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Echo takes the reader on a poignant journey into deep space
on 12 February 2014
There are some rather good reviews of this novel, a novel dare I say that is a rather sophisticated piece of Science Fiction. While some reviewers have said you can read this as a stand-alone production, I have yet to read `The Explorer (2013)'. So I do feel a tad disadvantaged here. Here then are my best efforts. As others have commented there are some poignant links with this work and Solaris (and I do not mean the American re-make). For me the author James Smythe writing is daring in nature, as his reworks old concepts and reinvents them to his needs. This is a well-crafted and intelligent work, which draws in the reader, and in doing so he gets the reader to `gel' with the characters. The Echo takes the bibliophile on a poignant journey into deepness of space, as the narrative moves on the atmosphere makes for a rather claustrophobic feel to the whole venture. There is clear inter-weaving of the main protagonists' identical twin brothers, for they are the most brilliant minds in science. It is under their guidance and their supervision that the whole undertaking has got under way, and it is in their narrative the reader is channelled, while one of the brothers remains on Earth as ground control, the other leads the mission into deep space. For theirs is the second expedition to this far distant anomaly, as the first mission ended in the disappearance of the spaceship Ishiguro with all crew members. The twins and the new expedition members are determined not befall the same fate.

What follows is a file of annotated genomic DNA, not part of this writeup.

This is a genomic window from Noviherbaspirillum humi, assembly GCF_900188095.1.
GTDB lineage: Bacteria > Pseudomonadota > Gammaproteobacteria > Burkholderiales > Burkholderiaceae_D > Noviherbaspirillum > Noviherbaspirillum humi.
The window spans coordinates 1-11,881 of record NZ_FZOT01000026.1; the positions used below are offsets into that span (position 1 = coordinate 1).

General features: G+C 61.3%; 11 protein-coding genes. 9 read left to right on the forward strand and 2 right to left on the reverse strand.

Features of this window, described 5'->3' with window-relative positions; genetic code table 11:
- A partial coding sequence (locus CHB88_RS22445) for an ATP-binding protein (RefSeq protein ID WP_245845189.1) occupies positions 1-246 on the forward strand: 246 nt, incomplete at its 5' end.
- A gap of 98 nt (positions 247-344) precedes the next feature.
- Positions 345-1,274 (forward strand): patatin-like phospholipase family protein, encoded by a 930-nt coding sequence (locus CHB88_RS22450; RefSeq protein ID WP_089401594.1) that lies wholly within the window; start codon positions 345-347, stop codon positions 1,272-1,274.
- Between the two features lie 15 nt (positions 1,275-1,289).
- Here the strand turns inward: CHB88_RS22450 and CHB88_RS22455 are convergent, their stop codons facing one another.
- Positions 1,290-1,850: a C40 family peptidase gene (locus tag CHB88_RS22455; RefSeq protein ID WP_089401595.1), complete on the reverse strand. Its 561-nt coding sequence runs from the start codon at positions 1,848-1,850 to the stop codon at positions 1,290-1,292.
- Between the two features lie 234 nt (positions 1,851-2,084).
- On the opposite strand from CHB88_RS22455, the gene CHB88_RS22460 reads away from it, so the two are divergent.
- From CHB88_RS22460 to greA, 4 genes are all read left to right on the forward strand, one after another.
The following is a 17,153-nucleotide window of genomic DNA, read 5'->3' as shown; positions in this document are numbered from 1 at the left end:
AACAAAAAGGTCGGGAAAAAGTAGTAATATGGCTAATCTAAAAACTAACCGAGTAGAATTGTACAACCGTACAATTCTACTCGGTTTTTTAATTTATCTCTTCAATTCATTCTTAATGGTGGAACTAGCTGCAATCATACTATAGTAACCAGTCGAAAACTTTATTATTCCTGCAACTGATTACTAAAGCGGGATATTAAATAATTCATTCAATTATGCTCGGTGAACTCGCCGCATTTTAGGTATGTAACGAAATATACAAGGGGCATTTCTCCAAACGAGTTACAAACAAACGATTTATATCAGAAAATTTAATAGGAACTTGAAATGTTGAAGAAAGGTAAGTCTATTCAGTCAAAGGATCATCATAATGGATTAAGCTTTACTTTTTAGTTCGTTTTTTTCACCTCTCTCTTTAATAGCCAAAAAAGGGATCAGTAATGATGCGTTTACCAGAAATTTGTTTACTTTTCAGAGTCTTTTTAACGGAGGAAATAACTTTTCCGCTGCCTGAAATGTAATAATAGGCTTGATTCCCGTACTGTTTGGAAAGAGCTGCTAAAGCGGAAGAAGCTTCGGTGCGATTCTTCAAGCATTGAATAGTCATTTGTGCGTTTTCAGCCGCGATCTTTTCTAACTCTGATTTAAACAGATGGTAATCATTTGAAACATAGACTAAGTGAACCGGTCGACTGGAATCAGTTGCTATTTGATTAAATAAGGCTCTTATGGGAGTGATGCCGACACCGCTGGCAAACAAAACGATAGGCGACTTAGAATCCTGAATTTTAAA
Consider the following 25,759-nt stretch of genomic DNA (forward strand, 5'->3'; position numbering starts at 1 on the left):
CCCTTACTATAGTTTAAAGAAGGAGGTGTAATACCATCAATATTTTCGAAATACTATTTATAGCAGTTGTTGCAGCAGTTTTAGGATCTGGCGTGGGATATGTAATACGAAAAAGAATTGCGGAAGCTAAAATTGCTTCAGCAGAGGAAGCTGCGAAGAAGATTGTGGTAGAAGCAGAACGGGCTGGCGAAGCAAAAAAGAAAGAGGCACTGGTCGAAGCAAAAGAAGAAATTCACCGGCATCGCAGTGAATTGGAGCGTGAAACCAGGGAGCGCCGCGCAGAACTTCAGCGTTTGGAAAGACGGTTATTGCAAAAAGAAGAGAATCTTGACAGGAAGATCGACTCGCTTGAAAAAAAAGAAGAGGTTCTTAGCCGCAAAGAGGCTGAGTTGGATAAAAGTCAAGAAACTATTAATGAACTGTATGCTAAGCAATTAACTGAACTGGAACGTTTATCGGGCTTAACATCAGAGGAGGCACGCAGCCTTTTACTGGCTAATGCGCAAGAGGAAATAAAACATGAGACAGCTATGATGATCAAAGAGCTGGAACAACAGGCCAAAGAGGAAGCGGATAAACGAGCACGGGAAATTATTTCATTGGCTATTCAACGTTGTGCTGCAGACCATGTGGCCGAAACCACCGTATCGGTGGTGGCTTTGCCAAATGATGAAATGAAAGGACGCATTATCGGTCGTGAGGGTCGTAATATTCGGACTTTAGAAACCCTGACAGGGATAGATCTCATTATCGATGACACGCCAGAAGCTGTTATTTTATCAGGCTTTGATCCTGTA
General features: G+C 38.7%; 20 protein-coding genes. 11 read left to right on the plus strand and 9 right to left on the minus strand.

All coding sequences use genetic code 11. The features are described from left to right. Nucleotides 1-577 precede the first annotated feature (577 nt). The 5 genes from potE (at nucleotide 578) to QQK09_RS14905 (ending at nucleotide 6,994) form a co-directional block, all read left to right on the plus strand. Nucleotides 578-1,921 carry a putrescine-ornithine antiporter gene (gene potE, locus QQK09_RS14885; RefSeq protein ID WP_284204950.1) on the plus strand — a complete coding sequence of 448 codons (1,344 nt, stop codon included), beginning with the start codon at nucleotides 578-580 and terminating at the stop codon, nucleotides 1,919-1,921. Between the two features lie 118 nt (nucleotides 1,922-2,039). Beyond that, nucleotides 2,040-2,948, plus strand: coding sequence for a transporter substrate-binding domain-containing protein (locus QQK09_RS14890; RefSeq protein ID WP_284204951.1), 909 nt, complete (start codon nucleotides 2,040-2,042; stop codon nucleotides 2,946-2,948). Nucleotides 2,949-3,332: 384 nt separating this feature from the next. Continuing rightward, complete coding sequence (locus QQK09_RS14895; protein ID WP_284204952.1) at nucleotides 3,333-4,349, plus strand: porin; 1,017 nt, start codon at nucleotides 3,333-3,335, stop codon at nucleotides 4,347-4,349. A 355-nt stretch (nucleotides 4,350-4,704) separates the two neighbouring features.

Unfortunately things seem to go awry with the mission and there is sense of foreboding, which then has a catalytic effect that gives rise to the creepiness of the whole event, the twins are tested by their respective rolls, as they are played out in the book.